What made matters worse was my first weekend on Zoloft. I was talking to my friend, Bob, who out of nowhere, started telling me stories of a social group he once led. He said, "There were some real loonies. My wife and I often commented that we should serve Zoloft Cookies at all of these functions!!" I'm not kidding. I was *this* close to offering him my stash.

After a time, my doctor and I decided to switch meds to Celexa (which I believe is now Lexapro). Both drugs are SSRI's, but I responded very differently to Celexa.

My sense of humor slowly returned. I started to take ownership of the things that were bothering me. I began to feel better. I actually quit my job - because I felt it was really the reason I was feeling so badly in the first place. I told my counselor that it was easier to get through the days... "You know," I said, "I'd like to market a depression kit... It would consist of sunglasses, to hide the fact that I'd been crying... Kleenex, and a bottle of allergy meds..."

"What are the allergy meds for?"

"So when I'm wearing my sunglasses and wiping my eyes, I can pull the bottle out of my pocket, rattle it around, and say, "Damn allergies!" and exit the room sans suspicion of crying.

I knew I was feeling better when I had the courage to start telling other people what I was going through. I realized that many of my friends, their parents, and some of my colleagues had either gone through or were going through the same thing... It was such a great number of people, I started calling it "The Club..." and would frequently have conversations about medications... "Oh really? I didn't try Prozac!" "Zoloft worked for you? That makes one of us!" "What are you trying next? I had a good result with Celexa!" "Have you heard about the depression kit?"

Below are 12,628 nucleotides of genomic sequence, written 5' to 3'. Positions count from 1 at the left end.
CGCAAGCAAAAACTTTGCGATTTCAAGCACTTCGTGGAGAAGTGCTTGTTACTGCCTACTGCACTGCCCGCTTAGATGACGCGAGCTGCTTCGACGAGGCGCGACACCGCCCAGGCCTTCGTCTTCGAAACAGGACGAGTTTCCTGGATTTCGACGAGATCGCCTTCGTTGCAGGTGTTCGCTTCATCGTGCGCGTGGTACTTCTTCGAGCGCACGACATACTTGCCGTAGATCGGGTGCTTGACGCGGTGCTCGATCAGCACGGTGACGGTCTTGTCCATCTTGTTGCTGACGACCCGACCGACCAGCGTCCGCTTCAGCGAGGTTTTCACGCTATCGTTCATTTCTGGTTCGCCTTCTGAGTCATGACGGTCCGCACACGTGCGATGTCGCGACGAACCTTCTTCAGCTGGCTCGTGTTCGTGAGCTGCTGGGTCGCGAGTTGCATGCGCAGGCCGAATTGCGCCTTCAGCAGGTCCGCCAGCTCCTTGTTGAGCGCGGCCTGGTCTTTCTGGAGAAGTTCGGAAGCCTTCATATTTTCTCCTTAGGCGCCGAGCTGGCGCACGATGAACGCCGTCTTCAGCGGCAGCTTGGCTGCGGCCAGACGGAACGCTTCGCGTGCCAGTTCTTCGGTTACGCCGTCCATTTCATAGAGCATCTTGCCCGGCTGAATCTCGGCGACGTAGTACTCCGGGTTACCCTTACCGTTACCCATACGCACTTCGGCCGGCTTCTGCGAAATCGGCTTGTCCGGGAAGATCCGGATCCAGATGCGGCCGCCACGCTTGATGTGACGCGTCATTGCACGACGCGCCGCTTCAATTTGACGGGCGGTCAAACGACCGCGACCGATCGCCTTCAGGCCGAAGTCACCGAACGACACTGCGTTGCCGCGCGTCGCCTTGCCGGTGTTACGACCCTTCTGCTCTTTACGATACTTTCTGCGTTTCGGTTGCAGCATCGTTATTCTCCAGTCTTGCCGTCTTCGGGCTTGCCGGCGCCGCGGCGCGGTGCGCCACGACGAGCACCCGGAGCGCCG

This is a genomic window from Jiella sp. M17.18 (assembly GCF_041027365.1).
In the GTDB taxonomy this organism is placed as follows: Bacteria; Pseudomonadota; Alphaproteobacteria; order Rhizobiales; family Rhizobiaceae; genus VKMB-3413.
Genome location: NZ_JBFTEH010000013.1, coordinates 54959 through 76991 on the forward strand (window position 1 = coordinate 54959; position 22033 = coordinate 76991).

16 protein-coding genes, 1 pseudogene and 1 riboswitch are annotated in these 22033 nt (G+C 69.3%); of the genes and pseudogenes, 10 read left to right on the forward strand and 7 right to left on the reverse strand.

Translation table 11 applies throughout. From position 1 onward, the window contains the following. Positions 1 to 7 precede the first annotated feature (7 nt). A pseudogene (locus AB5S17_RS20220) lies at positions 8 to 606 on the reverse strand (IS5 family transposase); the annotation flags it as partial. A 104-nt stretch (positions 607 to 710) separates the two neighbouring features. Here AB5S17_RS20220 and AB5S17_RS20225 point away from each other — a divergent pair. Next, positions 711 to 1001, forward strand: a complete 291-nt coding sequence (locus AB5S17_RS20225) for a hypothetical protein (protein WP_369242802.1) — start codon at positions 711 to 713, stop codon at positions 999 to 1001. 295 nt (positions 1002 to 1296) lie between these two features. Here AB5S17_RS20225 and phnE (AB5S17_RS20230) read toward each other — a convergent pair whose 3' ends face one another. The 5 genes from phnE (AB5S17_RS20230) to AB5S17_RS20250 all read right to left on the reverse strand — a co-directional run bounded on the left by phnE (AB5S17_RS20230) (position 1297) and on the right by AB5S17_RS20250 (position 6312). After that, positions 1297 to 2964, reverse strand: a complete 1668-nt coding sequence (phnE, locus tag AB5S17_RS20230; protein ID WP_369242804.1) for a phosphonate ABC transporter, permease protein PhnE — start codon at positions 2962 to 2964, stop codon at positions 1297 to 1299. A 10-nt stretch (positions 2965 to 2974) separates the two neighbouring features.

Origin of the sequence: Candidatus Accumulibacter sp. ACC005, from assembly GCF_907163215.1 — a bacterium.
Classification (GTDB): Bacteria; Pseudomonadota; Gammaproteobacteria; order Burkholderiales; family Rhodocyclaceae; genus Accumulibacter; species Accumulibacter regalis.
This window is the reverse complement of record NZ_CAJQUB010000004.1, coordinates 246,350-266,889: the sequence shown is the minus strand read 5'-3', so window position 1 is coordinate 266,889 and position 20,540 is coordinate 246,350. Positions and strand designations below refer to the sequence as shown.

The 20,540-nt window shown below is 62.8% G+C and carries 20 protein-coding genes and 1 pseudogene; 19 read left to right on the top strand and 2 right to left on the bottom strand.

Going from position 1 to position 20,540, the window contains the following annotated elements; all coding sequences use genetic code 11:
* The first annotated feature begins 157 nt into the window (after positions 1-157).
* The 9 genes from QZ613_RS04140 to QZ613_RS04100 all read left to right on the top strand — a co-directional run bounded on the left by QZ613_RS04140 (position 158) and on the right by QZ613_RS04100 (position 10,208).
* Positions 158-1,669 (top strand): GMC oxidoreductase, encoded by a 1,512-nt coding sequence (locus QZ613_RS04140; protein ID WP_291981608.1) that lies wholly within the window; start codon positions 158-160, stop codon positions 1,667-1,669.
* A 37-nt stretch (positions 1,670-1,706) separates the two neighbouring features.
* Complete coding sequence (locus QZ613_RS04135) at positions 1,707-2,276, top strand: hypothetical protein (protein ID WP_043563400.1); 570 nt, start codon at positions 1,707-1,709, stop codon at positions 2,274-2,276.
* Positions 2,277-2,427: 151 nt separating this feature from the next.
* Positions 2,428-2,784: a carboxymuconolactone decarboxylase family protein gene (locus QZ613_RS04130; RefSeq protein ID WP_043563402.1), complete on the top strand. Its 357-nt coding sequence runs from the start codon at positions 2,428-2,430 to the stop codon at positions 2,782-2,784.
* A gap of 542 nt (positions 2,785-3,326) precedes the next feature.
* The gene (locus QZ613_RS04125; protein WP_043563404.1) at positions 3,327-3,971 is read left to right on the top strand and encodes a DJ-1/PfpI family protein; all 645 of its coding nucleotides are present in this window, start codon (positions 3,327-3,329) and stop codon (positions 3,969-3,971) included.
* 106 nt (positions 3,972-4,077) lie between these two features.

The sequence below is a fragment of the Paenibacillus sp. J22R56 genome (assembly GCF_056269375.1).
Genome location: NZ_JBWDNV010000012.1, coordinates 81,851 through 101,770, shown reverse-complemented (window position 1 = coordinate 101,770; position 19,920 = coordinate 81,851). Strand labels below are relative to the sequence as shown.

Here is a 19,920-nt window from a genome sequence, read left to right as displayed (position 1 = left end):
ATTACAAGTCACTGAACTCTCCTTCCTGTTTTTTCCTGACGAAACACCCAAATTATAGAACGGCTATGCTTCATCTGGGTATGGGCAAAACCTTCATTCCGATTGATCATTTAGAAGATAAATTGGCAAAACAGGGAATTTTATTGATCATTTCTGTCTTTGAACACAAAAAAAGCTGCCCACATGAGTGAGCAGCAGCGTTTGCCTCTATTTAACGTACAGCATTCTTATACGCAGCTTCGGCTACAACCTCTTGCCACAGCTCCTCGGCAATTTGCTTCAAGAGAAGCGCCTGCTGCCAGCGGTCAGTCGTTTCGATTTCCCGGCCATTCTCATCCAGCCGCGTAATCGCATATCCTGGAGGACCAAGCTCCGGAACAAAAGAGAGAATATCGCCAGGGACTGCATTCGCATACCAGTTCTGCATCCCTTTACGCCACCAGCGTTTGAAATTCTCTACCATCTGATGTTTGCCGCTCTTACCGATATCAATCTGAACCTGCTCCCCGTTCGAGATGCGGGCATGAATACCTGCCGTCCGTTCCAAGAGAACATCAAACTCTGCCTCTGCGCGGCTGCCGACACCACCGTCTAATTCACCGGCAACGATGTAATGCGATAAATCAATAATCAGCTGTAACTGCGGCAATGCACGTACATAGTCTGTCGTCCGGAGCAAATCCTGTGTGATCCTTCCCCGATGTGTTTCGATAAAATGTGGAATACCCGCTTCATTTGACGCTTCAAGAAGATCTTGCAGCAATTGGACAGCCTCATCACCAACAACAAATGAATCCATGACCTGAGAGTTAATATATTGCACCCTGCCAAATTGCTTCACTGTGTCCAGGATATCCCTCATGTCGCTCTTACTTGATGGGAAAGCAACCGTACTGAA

Three or four years ago, I felt better enough to get off the meds (although I reserve the right to start them again if I ever need to.) I learned that there's no shame in depression. In truth, it's probably made me more compassionate, less quick to judge and maybe just a tad more.... vincible.

Oh, and by the way - If you're wondering what I did with my leftover Zoloft? Why I made cookies of course!

I shellacked them and gave them out to my favorite Club Members...



  • At 10:01 AM, Blogger Trixie said…

    Can we talk offline?

  • At 11:14 AM, Blogger kimmmmm said…

    During a rough rough stint in grad school (complete with endless tears, exhaustion, and the like..) - breakup, job search, figuring out where I wanted to live post college, I started taking lexapro. At first it was hard to wrap my mind around the fact that I was taking drugs, but when I started to feel better I realized that sometimes it just boils right down to chemicals, no matter how great you are at handling lifes mishaps or dealing with other people. This is pretty brave of you to post right out in the open and I commend you for it. :-)

  • At 12:34 PM, Blogger Kell said…

    Thanks, Kim - but the real truth of the matter about why I like talking about this is that - the only real reason I was okay with the diagnosis was because two of my friends were open enough to tell me what their experiences were - The Club is the best thing in the world because it prevents us from being isolated.